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The government could trim more than $100 billion from its deficit over the next decade through spending cuts that would directly impact federal employees and retirees, according to an analysis done for Congress.

A Congressional Budget Office report issued last week lists deficit reduction options, many of which it raised in similar past reports and that House Republicans and others have used in budget plans.

The nonpartisan CBO does not formally recommend policy changes, but its analyses carry weight because they “score” such measures as actual deficit reduction in the congressional budget process.

Congress and the White House could reduce federal deficits with cuts for federal employees and retirees, but the moves would be highly unpopular with the government workforce. (Carol Porter/Washington Post)
Congress and the White House could reduce federal deficits with cuts for federal employees and retirees, but the moves would be highly unpopular with the government workforce. (Carol Porter/Washington Post)

Options specific to federal employees and retirees include:

  • Basing the calculation of retirement benefits for those who retire in 2016 and later on the highest five consecutive salary years rather than the currently used three years, for a 10-year saving of $3.1 billion.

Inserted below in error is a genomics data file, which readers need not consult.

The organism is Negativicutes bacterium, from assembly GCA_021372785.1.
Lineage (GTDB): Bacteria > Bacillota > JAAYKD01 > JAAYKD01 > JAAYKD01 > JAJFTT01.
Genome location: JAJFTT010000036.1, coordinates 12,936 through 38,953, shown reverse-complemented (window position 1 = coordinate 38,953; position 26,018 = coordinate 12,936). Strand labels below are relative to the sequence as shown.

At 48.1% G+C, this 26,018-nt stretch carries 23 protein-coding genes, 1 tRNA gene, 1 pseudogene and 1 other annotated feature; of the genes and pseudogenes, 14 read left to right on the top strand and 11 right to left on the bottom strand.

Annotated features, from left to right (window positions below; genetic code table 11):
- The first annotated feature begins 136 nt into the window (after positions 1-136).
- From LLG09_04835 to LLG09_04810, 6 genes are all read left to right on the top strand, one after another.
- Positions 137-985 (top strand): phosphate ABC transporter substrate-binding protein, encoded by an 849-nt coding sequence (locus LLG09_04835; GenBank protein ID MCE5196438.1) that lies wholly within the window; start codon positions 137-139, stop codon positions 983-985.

• Shaving a half-percentage point off the annual federal employee raises indicated by a pay law’s formula — which has not been used in pay-setting decisions of recent years in any event — for a 10-year saving of $53.6 billion.
  • Allowing federal agencies to fill only one of every three vacancies, with certain exceptions, until the workforce is reduced by 10 percent, for a 10-year saving of $49.4 billion; agencies would not be allowed to backfill with contractors.

Also, one option, changing to the “chained” Consumer Price Index, would impact federal retirement along with Social Security, military retirement and various other programs indexed for inflation. That measure is designed to take into account changes in what consumers buy as the prices of certain goods rise. Using that measure would hold down the rate of increase by a quarter of a percentage point each year compared with the current method, meaning spending $116 billion less over 10 years, CBO said.

The idea has been included in budget plans including a 2013 proposal from the Obama administration.

Richard G. Thissen, president of the National Active and Retired Federal Employees Association, said in an e-mailed statement that neither the current CPI measure nor the chained CPI accounts for the disproportionately high percentage of income that retirees spend on costs such as health care where inflation has been higher than the overall average.

“Inflation protection is a vital part of any federal benefits program, and NARFE welcomes a discussion surrounding the adequacy of the current measure,” he said. “However, having this discussion within the context of deficit reduction strategies clouds the debate regarding the role inflation plays in the lives of our nation’s seniors, veterans and the disabled.”

Also included in the report are options to increase the amount of money going into, and to decrease the amount of money going out of, Social Security, which covers about nine-tenths of current federal employees although only a quarter of retirees.

It also includes various options for reducing spending on a range of programs including defense, agriculture, transportation, space, education and veterans, as well as options for increasing tax revenue.